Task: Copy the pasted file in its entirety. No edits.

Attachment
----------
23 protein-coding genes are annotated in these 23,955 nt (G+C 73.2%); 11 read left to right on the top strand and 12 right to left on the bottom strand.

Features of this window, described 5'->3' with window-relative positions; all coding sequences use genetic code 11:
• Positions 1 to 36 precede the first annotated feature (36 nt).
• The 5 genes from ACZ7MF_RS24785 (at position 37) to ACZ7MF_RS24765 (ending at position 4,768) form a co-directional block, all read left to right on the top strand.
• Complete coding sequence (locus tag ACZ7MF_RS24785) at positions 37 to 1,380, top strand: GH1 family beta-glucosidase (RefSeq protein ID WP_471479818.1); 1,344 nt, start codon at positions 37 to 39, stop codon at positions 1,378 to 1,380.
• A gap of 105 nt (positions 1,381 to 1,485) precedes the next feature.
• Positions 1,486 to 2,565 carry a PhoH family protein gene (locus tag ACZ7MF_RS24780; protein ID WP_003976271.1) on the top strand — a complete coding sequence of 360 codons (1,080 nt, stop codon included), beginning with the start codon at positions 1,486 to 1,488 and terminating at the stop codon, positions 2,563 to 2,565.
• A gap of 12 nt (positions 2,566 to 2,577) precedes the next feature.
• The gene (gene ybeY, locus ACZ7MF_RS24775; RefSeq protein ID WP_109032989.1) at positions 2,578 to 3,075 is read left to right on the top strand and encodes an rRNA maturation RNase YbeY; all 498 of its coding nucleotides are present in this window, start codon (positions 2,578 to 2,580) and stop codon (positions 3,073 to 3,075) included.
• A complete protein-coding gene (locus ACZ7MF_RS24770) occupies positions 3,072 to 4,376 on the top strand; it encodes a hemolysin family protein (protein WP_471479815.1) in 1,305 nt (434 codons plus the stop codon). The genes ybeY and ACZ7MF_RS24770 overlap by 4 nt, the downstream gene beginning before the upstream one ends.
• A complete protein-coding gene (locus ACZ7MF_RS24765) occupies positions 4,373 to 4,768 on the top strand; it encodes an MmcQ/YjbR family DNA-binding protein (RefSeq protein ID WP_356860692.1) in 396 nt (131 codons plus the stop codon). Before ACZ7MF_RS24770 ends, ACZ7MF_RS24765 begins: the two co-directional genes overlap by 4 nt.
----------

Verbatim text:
23 protein-coding genes are annotated in these 23,955 nt (G+C 73.2%); 11 read left to right on the top strand and 12 right to left on the bottom strand.

Features of this window, described 5'->3' with window-relative positions; all coding sequences use genetic code 11:
• Positions 1 to 36 precede the first annotated feature (36 nt).
• The 5 genes from ACZ7MF_RS24785 (at position 37) to ACZ7MF_RS24765 (ending at position 4,768) form a co-directional block, all read left to right on the top strand.
• Complete coding sequence (locus tag ACZ7MF_RS24785) at positions 37 to 1,380, top strand: GH1 family beta-glucosidase (RefSeq protein ID WP_471479818.1); 1,344 nt, start codon at positions 37 to 39, stop codon at positions 1,378 to 1,380.
• A gap of 105 nt (positions 1,381 to 1,485) precedes the next feature.
• Positions 1,486 to 2,565 carry a PhoH family protein gene (locus tag ACZ7MF_RS24780; protein ID WP_003976271.1) on the top strand — a complete coding sequence of 360 codons (1,080 nt, stop codon included), beginning with the start codon at positions 1,486 to 1,488 and terminating at the stop codon, positions 2,563 to 2,565.
• A gap of 12 nt (positions 2,566 to 2,577) precedes the next feature.
• The gene (gene ybeY, locus ACZ7MF_RS24775; RefSeq protein ID WP_109032989.1) at positions 2,578 to 3,075 is read left to right on the top strand and encodes an rRNA maturation RNase YbeY; all 498 of its coding nucleotides are present in this window, start codon (positions 2,578 to 2,580) and stop codon (positions 3,073 to 3,075) included.
• A complete protein-coding gene (locus ACZ7MF_RS24770) occupies positions 3,072 to 4,376 on the top strand; it encodes a hemolysin family protein (protein WP_471479815.1) in 1,305 nt (434 codons plus the stop codon). The genes ybeY and ACZ7MF_RS24770 overlap by 4 nt, the downstream gene beginning before the upstream one ends.
• A complete protein-coding gene (locus ACZ7MF_RS24765) occupies positions 4,373 to 4,768 on the top strand; it encodes an MmcQ/YjbR family DNA-binding protein (RefSeq protein ID WP_356860692.1) in 396 nt (131 codons plus the stop codon). Before ACZ7MF_RS24770 ends, ACZ7MF_RS24765 begins: the two co-directional genes overlap by 4 nt.